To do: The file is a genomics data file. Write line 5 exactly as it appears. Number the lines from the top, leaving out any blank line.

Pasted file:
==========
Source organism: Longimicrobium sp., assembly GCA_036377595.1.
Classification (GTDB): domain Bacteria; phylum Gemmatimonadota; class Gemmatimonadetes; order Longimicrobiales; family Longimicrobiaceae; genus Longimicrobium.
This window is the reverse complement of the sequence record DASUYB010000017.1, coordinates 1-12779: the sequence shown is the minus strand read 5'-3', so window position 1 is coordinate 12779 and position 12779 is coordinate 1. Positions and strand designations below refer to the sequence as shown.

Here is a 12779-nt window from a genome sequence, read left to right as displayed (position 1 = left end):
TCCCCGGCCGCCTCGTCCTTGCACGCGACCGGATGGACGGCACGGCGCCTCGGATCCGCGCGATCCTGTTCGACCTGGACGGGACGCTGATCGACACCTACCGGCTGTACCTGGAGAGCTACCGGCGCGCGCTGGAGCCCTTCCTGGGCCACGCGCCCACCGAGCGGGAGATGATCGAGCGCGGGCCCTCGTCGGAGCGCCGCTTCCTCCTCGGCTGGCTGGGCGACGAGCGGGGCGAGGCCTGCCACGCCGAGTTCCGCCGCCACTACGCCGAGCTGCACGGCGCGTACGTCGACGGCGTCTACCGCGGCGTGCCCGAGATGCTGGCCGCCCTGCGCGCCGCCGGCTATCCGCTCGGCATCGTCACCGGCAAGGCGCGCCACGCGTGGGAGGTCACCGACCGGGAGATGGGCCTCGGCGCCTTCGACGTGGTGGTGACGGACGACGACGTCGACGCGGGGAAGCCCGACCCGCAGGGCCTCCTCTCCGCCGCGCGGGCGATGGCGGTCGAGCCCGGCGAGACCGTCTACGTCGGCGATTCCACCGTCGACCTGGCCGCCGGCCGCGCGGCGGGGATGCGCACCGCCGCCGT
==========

TCCCCGGCCGCCTCGTCCTTGCACGCGACCGGATGGACGGCACGGCGCCTCGGATCCGCGCGATCCTGTTCGACCTGGACGGGACGCTGATCGACACCTACCGGCTGTACCTGGAGAGCTACCGGCGCGCGCTGGAGCCCTTCCTGGGCCACGCGCCCACCGAGCGGGAGATGATCGAGCGCGGGCCCTCGTCGGAGCGCCGCTTCCTCCTCGGCTGGCTGGGCGACGAGCGGGGCGAGGCCTGCCACGCCGAGTTCCGCCGCCACTACGCCGAGCTGCACGGCGCGTACGTCGACGGCGTCTACCGCGGCGTGCCCGAGATGCTGGCCGCCCTGCGCGCCGCCGGCTATCCGCTCGGCATCGTCACCGGCAAGGCGCGCCACGCGTGGGAGGTCACCGACCGGGAGATGGGCCTCGGCGCCTTCGACGTGGTGGTGACGGACGACGACGTCGACGCGGGGAAGCCCGACCCGCAGGGCCTCCTCTCCGCCGCGCGGGCGATGGCGGTCGAGCCCGGCGAGACCGTCTACGTCGGCGATTCCACCGTCGACCTGGCCGCCGGCCGCGCGGCGGGGATGCGCACCGCCGCCGT